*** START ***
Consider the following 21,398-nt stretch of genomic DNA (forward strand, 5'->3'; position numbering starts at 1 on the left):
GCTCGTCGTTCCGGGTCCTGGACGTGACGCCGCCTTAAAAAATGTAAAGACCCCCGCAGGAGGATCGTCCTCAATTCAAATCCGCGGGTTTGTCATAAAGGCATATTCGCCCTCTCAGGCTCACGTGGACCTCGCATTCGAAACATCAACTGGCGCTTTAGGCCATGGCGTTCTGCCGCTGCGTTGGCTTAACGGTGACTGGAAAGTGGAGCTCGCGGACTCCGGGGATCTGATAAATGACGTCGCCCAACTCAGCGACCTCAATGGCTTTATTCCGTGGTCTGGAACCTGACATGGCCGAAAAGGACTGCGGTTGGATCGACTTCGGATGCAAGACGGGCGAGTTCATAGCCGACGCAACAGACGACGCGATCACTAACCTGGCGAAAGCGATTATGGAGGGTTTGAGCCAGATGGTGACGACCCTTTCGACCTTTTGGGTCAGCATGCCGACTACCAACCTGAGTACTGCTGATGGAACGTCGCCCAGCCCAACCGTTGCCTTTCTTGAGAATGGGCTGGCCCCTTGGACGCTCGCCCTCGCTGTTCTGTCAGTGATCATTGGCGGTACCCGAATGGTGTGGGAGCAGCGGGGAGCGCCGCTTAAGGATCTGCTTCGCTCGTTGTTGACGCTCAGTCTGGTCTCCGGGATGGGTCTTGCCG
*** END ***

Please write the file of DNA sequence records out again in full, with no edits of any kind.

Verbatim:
Consider the following 21,398-nt stretch of genomic DNA (forward strand, 5'->3'; position numbering starts at 1 on the left):
GCTCGTCGTTCCGGGTCCTGGACGTGACGCCGCCTTAAAAAATGTAAAGACCCCCGCAGGAGGATCGTCCTCAATTCAAATCCGCGGGTTTGTCATAAAGGCATATTCGCCCTCTCAGGCTCACGTGGACCTCGCATTCGAAACATCAACTGGCGCTTTAGGCCATGGCGTTCTGCCGCTGCGTTGGCTTAACGGTGACTGGAAAGTGGAGCTCGCGGACTCCGGGGATCTGATAAATGACGTCGCCCAACTCAGCGACCTCAATGGCTTTATTCCGTGGTCTGGAACCTGACATGGCCGAAAAGGACTGCGGTTGGATCGACTTCGGATGCAAGACGGGCGAGTTCATAGCCGACGCAACAGACGACGCGATCACTAACCTGGCGAAAGCGATTATGGAGGGTTTGAGCCAGATGGTGACGACCCTTTCGACCTTTTGGGTCAGCATGCCGACTACCAACCTGAGTACTGCTGATGGAACGTCGCCCAGCCCAACCGTTGCCTTTCTTGAGAATGGGCTGGCCCCTTGGACGCTCGCCCTCGCTGTTCTGTCAGTGATCATTGGCGGTACCCGAATGGTGTGGGAGCAGCGGGGAGCGCCGCTTAAGGATCTGCTTCGCTCGTTGTTGACGCTCAGTCTGGTCTCCGGGATGGGTCTTGCCG